The pod system, opposed by most coaches, will stay in place in the 1A and 1AA classifications, an obvious move to avoid costly long-distance travel.
Purnell Swett coach Mark Heil is on the NCHSAA rules committee and met Saturday morning with several other coaches to discuss what needed to be done to alter next year's playoffs.
"The bottom line is what's right is right and you want the best teams to go as long as they can," Heil said. "In the top conferences, teams knock the crap out of each other during the season then turn around and play again early in the playoffs. That's not right. I'm glad the decision was made to end the pods because it really hasn't saved a whole lot of money except at the smaller levels."
Red Springs coach George Coltharp, whose team will move to the 2A classification next season in an expanded Three Rivers Conference that will include South Columbus and Whiteville, likes the idea of battling new challengers the Red Devils haven't faced during the playoffs in a more balanced format.
This season, six teams from the Tri-County Conference were represented in Red Springs' 1AA Mideast eight-team pod. The Red Devils lost to eventual pod champ James Kenan in the third round, a team it eliminated in the second round in 2011. Midway has been the Red Springs' first-round opponent back-to-back years.
Playing familiar opponents, at least in the playoffs, is boring according to Coltharp.
“The general consensus among the guys I talk to is that no one liked it (pod system) much,” Coltharp said. "It takes the luster off the playoffs. Too many times you end up playing someone you’ve already played recently or during the regular season. This year, the Mideast was basically a conference tournament.”
There have been few advocates of what was aimed at being a cost-effective system adopted by the NCHSAA in May 2010. Swett and Lumberton have felt the biggest impact in recent years after being placed in top-heavy, challenging pods.
The Rams were paired with Durham Hillside early in the postseason consecutive years while the Pirates have often been matched up with nearby power Jack Britt. Brill told The Robesonian in November he was tired of being placed with teams the Pirates had already played during the regular season and shared the popular 'conference tournament' mentality.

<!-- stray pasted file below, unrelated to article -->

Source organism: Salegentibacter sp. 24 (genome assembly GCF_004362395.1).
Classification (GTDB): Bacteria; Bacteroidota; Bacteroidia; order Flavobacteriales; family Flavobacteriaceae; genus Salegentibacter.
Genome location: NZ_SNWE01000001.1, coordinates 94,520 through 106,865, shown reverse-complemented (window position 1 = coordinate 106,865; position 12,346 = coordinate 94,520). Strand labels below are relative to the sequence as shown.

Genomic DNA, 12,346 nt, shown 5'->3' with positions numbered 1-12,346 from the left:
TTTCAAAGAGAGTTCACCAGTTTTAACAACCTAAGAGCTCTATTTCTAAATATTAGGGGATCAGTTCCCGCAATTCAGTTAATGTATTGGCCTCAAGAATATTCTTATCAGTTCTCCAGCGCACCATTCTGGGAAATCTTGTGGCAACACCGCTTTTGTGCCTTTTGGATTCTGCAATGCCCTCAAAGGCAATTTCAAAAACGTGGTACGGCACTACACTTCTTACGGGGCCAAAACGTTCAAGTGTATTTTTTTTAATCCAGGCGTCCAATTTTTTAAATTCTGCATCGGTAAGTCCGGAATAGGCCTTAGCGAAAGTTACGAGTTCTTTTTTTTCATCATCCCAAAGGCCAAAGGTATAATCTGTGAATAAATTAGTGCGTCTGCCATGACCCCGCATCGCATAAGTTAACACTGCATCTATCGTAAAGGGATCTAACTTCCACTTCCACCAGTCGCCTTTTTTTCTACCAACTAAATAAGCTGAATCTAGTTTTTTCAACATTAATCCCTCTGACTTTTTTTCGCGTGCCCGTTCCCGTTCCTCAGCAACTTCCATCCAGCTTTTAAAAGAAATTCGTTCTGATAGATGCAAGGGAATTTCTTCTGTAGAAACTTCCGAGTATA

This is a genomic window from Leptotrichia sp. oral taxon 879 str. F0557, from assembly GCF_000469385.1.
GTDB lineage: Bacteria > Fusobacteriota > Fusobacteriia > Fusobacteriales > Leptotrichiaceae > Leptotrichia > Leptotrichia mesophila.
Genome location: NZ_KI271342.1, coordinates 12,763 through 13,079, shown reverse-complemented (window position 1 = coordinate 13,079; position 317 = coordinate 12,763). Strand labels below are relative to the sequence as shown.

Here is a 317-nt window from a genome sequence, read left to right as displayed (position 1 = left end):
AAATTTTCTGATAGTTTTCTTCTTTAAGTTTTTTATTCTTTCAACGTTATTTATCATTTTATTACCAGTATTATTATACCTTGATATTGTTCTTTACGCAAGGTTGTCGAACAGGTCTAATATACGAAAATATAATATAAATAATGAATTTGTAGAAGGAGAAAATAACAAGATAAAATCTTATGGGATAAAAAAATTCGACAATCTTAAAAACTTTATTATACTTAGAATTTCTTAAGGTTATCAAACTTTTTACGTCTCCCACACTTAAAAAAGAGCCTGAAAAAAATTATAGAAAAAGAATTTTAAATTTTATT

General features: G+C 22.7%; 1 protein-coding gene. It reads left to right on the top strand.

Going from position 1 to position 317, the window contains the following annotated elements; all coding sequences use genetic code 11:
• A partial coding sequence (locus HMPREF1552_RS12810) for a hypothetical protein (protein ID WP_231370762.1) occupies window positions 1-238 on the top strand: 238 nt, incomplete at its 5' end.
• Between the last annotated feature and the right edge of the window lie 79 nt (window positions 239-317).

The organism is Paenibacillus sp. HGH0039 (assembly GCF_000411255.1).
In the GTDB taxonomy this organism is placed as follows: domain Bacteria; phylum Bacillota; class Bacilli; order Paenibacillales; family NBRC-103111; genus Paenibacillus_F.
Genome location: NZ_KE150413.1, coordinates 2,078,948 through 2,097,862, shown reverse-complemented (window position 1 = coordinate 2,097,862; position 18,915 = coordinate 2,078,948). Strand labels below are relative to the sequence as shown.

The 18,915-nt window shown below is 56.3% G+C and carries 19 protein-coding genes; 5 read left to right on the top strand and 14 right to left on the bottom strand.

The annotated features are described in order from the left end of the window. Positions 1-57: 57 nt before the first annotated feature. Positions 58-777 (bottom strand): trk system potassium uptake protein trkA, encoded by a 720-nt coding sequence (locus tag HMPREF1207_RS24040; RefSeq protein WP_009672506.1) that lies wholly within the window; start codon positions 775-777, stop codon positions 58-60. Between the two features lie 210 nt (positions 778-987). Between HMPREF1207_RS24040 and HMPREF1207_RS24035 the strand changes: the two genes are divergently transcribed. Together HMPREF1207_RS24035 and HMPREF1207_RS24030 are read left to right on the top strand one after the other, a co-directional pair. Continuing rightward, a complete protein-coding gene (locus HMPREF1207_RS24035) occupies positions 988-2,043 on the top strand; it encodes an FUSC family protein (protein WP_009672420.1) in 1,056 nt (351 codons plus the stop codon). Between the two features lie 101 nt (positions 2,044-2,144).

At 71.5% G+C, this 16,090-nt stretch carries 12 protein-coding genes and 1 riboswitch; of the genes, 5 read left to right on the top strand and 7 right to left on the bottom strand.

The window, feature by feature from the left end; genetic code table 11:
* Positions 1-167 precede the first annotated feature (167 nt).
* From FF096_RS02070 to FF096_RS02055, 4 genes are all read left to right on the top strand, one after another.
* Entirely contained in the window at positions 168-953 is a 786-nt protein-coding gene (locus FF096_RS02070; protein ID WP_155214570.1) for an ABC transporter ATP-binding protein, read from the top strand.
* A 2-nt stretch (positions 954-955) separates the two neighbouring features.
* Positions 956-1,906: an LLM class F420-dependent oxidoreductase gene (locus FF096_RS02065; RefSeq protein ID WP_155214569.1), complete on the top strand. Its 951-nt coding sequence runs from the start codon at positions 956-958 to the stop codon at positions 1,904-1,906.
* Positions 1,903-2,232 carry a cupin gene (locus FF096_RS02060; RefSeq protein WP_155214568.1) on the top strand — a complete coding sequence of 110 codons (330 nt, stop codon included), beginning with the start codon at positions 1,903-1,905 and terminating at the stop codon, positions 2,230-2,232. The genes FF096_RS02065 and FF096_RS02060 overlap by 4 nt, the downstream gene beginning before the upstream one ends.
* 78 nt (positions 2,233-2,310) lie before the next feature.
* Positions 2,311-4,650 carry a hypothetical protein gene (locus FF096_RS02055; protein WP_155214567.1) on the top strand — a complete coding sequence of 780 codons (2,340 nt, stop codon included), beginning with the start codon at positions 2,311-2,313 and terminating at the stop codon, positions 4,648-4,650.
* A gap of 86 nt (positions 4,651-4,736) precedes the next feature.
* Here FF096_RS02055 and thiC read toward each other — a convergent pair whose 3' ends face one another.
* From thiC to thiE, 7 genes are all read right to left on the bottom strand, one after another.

This season, the 4AA Mideast included three teams from the Southeastern Conference, likely four if Swett would’ve been playoff eligible. Hoke and Pinecrest faced off in the first round a week after playing each other in the regular-season finale. Scotland, the SEC champion, was a high seed in the lower 4A classification.
"I'd like to get beat by somebody besides Hillside for a change," Heil said, whose team lost to the PAC-6 heavyweight in 2009, 2010 and 2011. "It's fine that we spend a little more money traveling to games. That's okay. We would like to play other teams because that's what being in the playoffs is all about."
The new system in place seeds teams Nos. 1 through 16 regardless of travel and should avoid late-season conference rematches in the opening round. Qualification criteria remains the same. Teams that finish third or better in conference receive automatic postseason bids and the remaining spots will be filled from the at-large pool until 64 teams in each classification are included.
The playoff system change won’t affect South Robeson, the county’s smallest school. As a wild-card selection, the Mustangs were the last team selected in the 1A postseason and traveled nearly 200 miles round-trip to top-seeded Albemarle.
"I thought there was a chance we could've played East Columbus in the first round this year, but it didn't happen," South Robeson coach Stephen Roberson said. "I guess it worked out. I don't like the thought of playing a team we've already seen before in the first round, but after that, it doesn't matter. A draw's a draw."